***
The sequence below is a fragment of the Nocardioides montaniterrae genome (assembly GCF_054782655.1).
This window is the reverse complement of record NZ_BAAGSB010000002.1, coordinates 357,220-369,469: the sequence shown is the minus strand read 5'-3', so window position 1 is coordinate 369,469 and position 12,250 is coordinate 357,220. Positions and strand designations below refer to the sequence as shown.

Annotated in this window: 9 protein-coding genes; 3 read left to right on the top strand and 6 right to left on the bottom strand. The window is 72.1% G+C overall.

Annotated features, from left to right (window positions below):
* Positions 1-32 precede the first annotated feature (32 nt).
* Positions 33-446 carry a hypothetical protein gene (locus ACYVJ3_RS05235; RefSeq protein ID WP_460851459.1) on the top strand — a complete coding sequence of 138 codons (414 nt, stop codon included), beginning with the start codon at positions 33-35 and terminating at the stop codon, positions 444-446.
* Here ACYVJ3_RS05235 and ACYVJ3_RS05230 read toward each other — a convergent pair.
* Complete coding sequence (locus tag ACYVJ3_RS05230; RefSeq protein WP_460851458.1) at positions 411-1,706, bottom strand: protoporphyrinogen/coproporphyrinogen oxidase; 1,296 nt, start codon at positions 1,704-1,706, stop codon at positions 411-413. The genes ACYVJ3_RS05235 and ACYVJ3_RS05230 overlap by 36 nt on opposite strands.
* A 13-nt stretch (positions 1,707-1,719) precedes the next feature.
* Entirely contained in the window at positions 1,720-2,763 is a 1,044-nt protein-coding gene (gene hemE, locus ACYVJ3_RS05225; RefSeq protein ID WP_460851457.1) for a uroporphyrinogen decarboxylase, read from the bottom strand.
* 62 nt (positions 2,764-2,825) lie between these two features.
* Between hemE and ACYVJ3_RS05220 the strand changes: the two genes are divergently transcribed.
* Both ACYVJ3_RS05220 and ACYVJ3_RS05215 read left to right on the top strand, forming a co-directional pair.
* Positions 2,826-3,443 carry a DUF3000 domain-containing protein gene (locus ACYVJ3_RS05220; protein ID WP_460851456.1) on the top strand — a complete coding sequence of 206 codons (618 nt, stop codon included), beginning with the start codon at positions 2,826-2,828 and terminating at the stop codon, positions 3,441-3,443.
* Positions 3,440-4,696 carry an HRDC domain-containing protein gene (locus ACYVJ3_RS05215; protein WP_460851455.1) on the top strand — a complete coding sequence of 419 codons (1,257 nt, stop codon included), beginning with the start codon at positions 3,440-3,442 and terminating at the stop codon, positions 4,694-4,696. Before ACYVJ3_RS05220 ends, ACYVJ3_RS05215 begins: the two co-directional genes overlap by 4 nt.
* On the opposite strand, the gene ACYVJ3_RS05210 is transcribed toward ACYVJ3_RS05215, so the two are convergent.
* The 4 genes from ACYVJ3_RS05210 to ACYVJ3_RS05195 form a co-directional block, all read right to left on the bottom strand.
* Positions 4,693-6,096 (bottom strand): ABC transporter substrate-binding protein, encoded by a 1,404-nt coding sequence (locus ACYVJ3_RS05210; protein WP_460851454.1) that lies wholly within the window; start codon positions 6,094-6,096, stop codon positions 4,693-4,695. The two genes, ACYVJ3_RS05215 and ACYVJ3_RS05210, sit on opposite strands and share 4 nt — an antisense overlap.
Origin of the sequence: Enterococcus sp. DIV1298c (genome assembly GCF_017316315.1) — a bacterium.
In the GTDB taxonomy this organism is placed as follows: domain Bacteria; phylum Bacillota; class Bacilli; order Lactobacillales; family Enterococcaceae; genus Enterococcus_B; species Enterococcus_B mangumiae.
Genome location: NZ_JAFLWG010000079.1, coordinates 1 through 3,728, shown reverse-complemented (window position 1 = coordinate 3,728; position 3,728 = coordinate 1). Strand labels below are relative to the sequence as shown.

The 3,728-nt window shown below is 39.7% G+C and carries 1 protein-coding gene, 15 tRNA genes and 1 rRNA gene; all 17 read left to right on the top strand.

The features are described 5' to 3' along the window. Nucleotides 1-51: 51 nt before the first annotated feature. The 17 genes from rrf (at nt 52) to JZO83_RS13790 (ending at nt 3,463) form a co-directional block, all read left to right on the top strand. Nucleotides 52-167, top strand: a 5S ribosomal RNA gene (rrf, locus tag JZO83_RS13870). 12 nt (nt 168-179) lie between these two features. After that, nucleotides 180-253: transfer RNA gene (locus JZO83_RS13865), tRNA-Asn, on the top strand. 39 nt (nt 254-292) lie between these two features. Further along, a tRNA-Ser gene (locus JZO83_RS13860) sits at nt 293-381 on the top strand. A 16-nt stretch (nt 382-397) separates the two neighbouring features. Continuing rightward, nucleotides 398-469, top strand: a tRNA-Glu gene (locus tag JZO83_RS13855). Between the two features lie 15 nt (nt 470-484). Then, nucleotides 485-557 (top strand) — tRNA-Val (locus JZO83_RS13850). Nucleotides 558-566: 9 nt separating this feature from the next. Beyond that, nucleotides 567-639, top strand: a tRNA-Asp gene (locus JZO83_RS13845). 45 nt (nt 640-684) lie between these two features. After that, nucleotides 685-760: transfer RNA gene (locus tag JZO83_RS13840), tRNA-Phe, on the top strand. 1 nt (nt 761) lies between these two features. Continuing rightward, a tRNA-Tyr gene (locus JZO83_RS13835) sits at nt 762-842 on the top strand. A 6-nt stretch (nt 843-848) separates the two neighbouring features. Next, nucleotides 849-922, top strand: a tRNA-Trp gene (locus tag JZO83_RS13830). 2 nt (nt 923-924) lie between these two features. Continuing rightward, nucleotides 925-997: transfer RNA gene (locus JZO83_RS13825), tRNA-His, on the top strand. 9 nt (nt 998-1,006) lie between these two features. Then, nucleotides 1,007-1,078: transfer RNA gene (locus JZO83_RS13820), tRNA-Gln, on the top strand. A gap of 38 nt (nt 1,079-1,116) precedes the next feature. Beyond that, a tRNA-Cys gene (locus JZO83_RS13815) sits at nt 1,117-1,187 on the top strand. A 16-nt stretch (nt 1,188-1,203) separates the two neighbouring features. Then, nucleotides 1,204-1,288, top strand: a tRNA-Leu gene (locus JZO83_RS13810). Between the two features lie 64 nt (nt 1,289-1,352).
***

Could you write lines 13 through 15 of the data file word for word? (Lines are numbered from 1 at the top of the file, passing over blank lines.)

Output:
* Both ACYVJ3_RS05220 and ACYVJ3_RS05215 read left to right on the top strand, forming a co-directional pair.
* Positions 2,826-3,443 carry a DUF3000 domain-containing protein gene (locus ACYVJ3_RS05220; protein ID WP_460851456.1) on the top strand — a complete coding sequence of 206 codons (618 nt, stop codon included), beginning with the start codon at positions 2,826-2,828 and terminating at the stop codon, positions 3,441-3,443.
* Positions 3,440-4,696 carry an HRDC domain-containing protein gene (locus ACYVJ3_RS05215; protein WP_460851455.1) on the top strand — a complete coding sequence of 419 codons (1,257 nt, stop codon included), beginning with the start codon at positions 3,440-3,442 and terminating at the stop codon, positions 4,694-4,696. Before ACYVJ3_RS05220 ends, ACYVJ3_RS05215 begins: the two co-directional genes overlap by 4 nt.